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Experience with portable kayaks (other than Oru)?

Anyone with experience using a portable kayak such as Trak 2.0, Pakboat, or Pakayak? I don't have room to store or transport a normal rigid kayak, so I'm considering a number of options. I have yet to see any of these out on the water, and I hope someone here has some first-hand experience to share.

4 Replies

Probably not much help but about 4 years ago I used a borrowed inflatable Airis Sport...

on a 15 mile paddle down a mild river with some shallow "fast" water and a few portages and had an excellent time of it.   I see Airis is unfortunately longer in business but I was impressed with how well it was put together.  It was easy to pack in the car and not that onerous to inflate with the oversized upright hand pump.  It was easy to paddle and tracked well on the fairly gentle river.  The only issue I had in use was the one I used was too small for my weight ( my friend's wife's boat) so it bottomed out a bit in the shallows and was a bit heavy going when the water got deep with no current to help me along.

All you can really take from that is that the concept works and can provide an enjoyable time at least in mild conditions.

From my otherwise limited experience of that and a bit of sea kayaking many years ago,  the thing to consider is that the seat options work for you.  Unless you have a very strong core, the sitting position in a kayak can be very tiring and the back support in many models is not great.  I would rate the Airis Sport as fair to good in that regard.  I recall having some trouble with it after a couple of hours and I may have padded it out with a flotation jacket.  The sea kayak I used in the distant past was awful in that regard and I was probably in better shape at that time.

Unless you are already experienced I recommend taking a class and learning to buddy and self rescue before going anywhere too adventurous.  Definitely carry and wear a flotation jacket of some sort.

The best inflatable kayak permits you to take it practically anyplace and set it up on the spot – something that is absurd with a customary kayak.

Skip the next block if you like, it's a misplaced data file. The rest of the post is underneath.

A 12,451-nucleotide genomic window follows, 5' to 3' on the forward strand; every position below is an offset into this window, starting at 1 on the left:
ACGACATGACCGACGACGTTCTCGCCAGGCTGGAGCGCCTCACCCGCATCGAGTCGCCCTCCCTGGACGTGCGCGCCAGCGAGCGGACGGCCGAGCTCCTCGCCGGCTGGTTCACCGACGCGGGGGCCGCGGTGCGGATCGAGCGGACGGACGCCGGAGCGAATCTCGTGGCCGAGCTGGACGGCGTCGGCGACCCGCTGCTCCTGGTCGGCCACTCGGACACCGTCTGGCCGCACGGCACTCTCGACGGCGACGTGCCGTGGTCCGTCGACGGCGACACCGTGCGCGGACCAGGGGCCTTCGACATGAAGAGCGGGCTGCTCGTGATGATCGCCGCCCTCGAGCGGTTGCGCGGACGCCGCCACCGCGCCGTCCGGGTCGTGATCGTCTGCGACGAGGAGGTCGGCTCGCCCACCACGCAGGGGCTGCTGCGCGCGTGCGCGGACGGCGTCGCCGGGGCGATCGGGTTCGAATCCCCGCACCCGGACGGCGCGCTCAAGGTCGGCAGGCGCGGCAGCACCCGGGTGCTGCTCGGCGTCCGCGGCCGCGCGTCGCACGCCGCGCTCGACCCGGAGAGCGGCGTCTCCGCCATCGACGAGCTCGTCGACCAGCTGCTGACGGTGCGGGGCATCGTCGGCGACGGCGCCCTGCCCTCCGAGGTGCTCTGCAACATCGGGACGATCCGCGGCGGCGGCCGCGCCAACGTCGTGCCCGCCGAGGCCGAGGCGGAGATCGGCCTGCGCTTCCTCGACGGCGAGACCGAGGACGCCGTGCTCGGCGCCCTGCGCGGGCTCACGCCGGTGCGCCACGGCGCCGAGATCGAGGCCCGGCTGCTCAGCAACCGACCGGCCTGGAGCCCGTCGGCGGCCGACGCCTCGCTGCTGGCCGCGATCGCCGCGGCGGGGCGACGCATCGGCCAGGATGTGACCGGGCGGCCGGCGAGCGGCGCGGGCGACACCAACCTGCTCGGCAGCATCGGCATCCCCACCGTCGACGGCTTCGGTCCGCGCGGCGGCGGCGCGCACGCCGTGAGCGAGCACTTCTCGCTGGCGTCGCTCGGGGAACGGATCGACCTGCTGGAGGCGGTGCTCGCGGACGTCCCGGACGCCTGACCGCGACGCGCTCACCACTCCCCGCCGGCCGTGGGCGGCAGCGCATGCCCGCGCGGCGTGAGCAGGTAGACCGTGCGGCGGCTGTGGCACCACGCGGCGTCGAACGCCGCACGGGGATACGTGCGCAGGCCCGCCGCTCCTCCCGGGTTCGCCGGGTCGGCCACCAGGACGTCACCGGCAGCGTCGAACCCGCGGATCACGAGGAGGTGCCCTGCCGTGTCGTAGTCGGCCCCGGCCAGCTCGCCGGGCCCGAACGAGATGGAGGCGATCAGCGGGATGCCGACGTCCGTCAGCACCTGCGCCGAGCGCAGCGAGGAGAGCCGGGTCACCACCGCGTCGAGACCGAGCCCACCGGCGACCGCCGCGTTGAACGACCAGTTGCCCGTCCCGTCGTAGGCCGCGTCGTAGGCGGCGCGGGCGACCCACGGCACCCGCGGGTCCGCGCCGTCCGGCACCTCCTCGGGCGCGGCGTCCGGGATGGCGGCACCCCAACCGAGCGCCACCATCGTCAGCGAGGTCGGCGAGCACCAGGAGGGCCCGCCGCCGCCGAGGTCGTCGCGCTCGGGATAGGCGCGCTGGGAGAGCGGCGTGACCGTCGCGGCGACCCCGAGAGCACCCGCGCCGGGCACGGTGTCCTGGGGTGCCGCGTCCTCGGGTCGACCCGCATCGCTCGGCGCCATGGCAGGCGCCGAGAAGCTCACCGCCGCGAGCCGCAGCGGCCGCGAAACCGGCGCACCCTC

With immense headways in material quality and development, current inflatable kayaks have become entirely tough and solid on the water. Read full article from here


Kokopelli has a new Moki series that is designed like a flatwater kayak and that probably tracks way, way better than a packraft.  I have not tried it, but they look nice 

I have a Kokopelli Nirvana packraft.  Actually, I have two of them -- both a spraydeck and self bailer.   The Nirvana is whitewater capable and I've used it up to class III.   It doesn't track as well as a hardshell boat  so it's slow in flat water and it's kind of finicky to inflate, maintain and load with gear.  However, the portability more than makes up for that.   I love, love, love having a boat that fits into a single smallish duffle with all the accessories so I can take it pretty much anywhere.    The tradeoffs you are going to make are between portability, performance and durability.  For me,  that's the order of importance, but depending on how you plan to use the boat that's not necessarily the best choice for you. 

Superusers do not speak on behalf of REI and may have received
one or more gifts or other benefits from the co-op.

We have 2 Advanced Elements Inflatables. Set up in under 5 minutes especially with and electric air pump that plugs into our Outback. Never used them in any kind of whitewater. They seem very seaworthy. Bottom shell is same material as Zodiac Inflatable boats. Used in Everglades, Costal Backwater, Lakes, Silver River, locations all over Fl. Pack very nicely into included bag. We are rookies but they are great for what we do. No issues.353E426B-5911-43DF-A61F-BB08B279B7D1.jpeg2F53D091-CFC3-4710-B5FA-C1DD616C1DB2.jpeg